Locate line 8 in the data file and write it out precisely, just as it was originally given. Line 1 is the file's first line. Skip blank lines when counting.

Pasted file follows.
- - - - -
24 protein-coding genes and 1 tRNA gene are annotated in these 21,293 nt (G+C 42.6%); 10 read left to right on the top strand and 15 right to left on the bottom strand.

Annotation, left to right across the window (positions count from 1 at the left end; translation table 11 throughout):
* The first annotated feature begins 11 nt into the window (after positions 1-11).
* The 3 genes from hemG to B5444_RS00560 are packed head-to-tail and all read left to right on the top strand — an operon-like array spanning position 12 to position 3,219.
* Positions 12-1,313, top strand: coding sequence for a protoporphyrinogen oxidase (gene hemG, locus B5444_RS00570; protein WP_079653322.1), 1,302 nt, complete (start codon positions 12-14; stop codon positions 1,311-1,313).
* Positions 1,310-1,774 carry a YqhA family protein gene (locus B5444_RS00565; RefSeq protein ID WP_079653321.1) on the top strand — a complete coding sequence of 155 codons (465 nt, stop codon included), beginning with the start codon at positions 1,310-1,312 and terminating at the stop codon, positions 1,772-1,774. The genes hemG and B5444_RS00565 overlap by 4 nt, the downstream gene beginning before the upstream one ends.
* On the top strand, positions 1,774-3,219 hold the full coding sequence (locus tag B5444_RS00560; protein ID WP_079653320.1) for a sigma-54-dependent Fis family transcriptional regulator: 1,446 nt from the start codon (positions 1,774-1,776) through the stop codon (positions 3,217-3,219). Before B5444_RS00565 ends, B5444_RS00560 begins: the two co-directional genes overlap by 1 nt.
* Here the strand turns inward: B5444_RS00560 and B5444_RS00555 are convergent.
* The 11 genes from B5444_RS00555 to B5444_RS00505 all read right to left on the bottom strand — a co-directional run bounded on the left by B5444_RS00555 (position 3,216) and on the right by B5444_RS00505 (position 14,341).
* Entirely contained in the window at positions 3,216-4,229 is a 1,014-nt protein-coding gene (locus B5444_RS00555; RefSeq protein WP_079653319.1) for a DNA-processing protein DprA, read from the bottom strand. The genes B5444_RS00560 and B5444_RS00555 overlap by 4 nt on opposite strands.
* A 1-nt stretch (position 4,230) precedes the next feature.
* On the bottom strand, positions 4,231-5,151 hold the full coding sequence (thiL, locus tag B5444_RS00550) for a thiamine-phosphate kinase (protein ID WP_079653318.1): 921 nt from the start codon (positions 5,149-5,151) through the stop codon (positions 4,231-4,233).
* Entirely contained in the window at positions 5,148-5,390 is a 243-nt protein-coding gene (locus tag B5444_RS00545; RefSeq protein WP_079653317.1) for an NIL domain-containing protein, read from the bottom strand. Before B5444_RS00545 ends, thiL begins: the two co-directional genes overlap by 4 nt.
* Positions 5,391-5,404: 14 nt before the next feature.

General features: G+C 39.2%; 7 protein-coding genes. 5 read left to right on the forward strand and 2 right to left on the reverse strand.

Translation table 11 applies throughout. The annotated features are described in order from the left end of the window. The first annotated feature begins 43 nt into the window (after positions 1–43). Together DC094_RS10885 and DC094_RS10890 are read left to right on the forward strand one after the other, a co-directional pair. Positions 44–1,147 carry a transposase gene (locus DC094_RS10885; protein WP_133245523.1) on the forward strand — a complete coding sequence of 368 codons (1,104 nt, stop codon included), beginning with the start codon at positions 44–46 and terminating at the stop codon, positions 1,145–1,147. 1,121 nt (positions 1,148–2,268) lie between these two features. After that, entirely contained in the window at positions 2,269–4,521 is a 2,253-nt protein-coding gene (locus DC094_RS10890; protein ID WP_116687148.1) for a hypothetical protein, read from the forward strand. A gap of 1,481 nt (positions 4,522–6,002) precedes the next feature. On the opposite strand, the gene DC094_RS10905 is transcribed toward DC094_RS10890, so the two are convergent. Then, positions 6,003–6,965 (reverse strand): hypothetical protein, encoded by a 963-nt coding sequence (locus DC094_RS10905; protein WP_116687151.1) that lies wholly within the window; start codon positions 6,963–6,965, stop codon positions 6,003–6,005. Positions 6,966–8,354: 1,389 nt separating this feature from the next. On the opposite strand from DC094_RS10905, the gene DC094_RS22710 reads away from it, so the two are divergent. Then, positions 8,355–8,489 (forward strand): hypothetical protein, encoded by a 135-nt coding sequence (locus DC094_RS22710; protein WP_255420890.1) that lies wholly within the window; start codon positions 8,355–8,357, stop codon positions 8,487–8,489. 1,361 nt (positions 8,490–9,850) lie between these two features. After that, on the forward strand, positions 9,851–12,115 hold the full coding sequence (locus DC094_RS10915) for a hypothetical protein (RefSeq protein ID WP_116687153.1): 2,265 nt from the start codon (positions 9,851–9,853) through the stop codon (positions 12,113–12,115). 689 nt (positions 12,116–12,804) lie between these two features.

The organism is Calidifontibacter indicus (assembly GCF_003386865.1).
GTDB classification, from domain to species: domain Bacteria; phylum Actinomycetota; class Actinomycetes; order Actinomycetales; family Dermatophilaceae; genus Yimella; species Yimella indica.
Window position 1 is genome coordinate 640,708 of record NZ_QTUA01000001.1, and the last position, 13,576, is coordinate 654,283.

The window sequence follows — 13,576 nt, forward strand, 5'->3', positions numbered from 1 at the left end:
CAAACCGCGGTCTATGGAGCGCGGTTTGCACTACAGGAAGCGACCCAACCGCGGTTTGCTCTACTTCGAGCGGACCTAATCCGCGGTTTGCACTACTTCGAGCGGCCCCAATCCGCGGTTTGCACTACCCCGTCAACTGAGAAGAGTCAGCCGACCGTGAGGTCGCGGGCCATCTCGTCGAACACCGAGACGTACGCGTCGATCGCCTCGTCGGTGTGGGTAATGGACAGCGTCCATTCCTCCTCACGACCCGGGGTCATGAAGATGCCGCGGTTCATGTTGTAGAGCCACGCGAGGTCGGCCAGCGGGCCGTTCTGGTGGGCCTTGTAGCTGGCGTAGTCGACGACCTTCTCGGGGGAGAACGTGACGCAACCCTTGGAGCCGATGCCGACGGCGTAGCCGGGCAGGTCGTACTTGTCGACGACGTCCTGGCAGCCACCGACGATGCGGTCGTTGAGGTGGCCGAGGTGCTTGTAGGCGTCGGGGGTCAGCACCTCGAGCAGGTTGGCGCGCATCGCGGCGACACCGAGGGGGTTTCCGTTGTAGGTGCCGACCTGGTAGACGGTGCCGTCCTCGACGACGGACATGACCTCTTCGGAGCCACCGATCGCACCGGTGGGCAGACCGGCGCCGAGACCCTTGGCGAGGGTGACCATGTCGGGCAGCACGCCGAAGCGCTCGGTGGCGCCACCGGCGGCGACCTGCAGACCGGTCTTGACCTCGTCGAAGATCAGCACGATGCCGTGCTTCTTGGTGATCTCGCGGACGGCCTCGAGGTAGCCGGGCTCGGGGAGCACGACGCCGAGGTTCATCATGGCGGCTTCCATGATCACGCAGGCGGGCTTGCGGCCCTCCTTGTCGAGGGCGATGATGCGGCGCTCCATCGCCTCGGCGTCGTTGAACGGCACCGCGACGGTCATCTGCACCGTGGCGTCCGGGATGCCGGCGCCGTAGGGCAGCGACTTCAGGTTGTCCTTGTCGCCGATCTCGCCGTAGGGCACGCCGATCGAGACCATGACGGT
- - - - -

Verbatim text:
* Here the strand turns inward: B5444_RS00560 and B5444_RS00555 are convergent.